Devices are not in any meaningful way "attached" to routers. Routers operate "stateless" and there's no dialogue between a router and any end points. These "maps of attached devices" that SOHO routers present are just for human amusement and almost for the sake of pretty pictures. Thusly, in this case, it may be that the router "saw" the AP once and "knows" about it and which port it can be reached on, but the router is not constantly monitoring that device is still there. Thus, AP (or anything else) could be in the map, but not actually active until whatever logic in the router decides it "hasn't seen it for a while" and thence removing it. Possible router doesn't even do that and it'll show it forever.

Point being, don't rely on your router to tell you whether anything is "on the network" or not - "ping" the target instead.

Similarly, an AP will (usually) continue to advertise it's SSID irrespective of whether it has a backhaul to the rest of the network or not. Thusly, that we can see an SSID being advertised on the Wi-Fi airwaves tells us nothing about whether the backhaul link is working or not.
 

Greg66

Active Member
How are the two differing cables connected? sounds like potentially moisture has got into the junction box/joint

First reply - correct answer!

A continuity tester would be where I would start

This device has been a Godsend.

I used the tester to test the full cable run. A half/dim light on ch 1 at the switch end and no light on ch 1 at the receiving end.

The guys that fitted the exterior cable seemed to know what they were doing (eg using exterior cable in the first place, and TBF to them every other connection has been fine) so I assumed the junction box they’d used was weatherproof. As it happens it wasn’t and rainwater had been getting in.

From there it was a fairly straightforward job, save that I was working 12’ up a ladder desperately trying not to drop anything into the 12’ high bush underneath me never to see it again; I had to redo the conduit a bit to make space for a proper IP66 junction box; I had to not only make plugs for the two ends of Ethernet cable in situ to join them via a couple but also break into and rejoin two sat cables and a coax cable so that everything sat inside the junction box with no chance of water ingress.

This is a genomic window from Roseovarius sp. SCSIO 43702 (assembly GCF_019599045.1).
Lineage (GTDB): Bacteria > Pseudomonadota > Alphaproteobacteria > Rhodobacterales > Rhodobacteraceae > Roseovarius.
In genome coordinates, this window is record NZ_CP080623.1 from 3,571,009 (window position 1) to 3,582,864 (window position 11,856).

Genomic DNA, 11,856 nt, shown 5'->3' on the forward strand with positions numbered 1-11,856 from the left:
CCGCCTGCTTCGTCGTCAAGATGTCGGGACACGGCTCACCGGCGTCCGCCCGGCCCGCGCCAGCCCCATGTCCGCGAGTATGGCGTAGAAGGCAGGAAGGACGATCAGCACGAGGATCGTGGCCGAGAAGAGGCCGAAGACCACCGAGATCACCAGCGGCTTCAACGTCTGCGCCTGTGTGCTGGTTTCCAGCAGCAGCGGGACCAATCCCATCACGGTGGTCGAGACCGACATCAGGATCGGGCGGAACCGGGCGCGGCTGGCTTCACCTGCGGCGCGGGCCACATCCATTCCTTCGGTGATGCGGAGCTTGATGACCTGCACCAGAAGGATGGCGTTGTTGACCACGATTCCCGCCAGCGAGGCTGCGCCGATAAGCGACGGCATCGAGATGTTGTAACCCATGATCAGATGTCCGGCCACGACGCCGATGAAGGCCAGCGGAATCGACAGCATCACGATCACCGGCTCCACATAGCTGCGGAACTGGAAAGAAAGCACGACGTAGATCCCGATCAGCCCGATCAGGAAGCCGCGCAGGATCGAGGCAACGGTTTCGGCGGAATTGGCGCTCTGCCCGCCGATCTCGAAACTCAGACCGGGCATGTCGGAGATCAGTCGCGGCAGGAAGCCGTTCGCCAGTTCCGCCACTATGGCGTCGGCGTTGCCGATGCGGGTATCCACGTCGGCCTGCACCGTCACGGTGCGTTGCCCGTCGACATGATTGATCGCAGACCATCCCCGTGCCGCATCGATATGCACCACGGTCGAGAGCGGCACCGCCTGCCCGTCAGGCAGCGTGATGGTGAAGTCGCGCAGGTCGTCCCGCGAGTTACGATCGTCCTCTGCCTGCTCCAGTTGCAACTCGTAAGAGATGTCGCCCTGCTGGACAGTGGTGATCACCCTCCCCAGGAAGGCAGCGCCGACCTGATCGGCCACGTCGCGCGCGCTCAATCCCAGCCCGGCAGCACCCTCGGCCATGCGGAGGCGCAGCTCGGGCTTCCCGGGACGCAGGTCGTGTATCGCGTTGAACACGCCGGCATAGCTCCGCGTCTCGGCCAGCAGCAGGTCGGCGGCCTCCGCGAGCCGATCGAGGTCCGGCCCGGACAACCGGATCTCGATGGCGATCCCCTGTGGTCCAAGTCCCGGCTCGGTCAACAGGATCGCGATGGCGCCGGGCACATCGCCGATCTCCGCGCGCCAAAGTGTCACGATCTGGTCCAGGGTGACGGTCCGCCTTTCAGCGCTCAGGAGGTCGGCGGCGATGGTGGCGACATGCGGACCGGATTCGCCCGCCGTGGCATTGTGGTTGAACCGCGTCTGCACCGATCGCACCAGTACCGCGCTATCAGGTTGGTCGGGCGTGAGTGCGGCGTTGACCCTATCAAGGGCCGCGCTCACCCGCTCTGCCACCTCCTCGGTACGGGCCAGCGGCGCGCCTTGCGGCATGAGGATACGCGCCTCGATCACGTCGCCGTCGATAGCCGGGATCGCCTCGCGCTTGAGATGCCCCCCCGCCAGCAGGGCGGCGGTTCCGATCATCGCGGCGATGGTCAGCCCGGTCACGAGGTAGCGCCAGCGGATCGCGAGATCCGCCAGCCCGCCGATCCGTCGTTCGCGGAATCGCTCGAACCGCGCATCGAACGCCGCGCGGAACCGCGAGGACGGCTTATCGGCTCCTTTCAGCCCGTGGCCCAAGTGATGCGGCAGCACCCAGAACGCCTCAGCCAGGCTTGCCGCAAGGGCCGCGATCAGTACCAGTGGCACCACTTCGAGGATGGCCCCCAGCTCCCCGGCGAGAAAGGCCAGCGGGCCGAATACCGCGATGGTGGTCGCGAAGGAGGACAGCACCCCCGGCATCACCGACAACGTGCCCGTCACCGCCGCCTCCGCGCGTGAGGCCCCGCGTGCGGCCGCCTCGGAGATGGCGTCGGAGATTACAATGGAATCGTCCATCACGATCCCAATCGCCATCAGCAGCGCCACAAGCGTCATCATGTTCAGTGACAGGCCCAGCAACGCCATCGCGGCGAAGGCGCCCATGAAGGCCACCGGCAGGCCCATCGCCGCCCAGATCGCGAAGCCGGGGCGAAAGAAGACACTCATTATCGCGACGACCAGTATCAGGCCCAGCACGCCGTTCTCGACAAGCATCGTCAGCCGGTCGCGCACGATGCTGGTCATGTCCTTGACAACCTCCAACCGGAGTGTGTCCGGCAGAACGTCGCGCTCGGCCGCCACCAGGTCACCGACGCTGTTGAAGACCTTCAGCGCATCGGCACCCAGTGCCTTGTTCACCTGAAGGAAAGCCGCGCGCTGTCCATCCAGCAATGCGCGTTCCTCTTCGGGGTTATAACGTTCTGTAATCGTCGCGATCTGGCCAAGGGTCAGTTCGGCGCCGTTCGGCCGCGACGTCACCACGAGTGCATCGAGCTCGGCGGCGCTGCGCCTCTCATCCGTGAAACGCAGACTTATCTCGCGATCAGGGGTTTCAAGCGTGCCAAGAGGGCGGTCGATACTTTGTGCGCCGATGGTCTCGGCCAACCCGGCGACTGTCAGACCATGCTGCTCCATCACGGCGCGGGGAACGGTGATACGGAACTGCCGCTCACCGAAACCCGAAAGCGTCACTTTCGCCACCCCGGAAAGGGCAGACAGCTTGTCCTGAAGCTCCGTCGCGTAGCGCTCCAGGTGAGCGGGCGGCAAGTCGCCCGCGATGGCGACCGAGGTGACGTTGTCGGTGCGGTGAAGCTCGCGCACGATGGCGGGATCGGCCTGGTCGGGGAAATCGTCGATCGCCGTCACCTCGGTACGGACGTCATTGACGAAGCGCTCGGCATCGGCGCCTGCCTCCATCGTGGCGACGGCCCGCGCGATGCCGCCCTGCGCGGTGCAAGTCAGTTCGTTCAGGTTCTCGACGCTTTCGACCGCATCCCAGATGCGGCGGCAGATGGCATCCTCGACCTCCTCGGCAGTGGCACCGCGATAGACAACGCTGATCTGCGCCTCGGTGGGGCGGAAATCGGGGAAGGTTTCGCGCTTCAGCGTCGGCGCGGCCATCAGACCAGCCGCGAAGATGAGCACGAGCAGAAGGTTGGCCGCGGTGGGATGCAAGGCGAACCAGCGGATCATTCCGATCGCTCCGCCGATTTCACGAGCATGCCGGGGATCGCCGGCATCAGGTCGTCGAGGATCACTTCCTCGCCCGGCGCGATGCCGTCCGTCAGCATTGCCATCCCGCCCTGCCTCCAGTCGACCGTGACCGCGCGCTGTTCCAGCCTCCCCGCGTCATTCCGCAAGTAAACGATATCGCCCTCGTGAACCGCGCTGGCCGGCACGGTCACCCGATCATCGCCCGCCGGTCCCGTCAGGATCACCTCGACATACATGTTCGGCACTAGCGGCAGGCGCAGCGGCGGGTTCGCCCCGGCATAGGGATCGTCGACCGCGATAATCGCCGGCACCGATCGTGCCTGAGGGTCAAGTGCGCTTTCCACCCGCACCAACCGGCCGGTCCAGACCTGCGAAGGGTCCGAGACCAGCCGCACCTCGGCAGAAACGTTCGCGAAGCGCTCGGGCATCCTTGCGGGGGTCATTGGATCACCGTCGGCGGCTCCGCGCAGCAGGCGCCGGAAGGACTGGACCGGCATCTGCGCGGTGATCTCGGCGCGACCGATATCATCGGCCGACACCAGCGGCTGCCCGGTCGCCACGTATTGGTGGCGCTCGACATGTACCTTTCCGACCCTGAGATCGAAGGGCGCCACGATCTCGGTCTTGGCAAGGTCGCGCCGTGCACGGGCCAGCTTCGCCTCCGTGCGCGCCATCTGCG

And now it works again! Using the continuity tester on my new plugs and seeing a full 8 lights was a bit of a punch the air moment, as was getting net access back up and running in the outbuilding.

Thanks to all for the tips and pointers.

PS the switch is unmanaged so no help from that.
 

spile

Active Member
Just to sound a note of caution about the linked ad, I note the description cites "Tests Cat 6, Cat 5e, Cat 3 & Flat." Beware that cheap 10ish GBP continuity testers do not test the "cat" of anything - they do not run the battery of frequency sweeps, crosstalk assessment, delay skew, etc. etc. needed to prove a cable lobe meets a "cat" standard. (Devices that do that cost hundreds/thousands.) Most don't even do basic wire mapping to check for split/crossed pairs.

The cheap testers are just doing a basic electrical continuity test, you could do the same with a light bulb and a battery. Better than nothing, but not much.

The first caveat I think is fair.
I have issues with the second paragraph. The mechanics of these simple testers make it far, far easier than using a continuity tester for the home user. Overstated claims aside, I stand by my comment that these simple (and cheap) devices do what they do and do it well.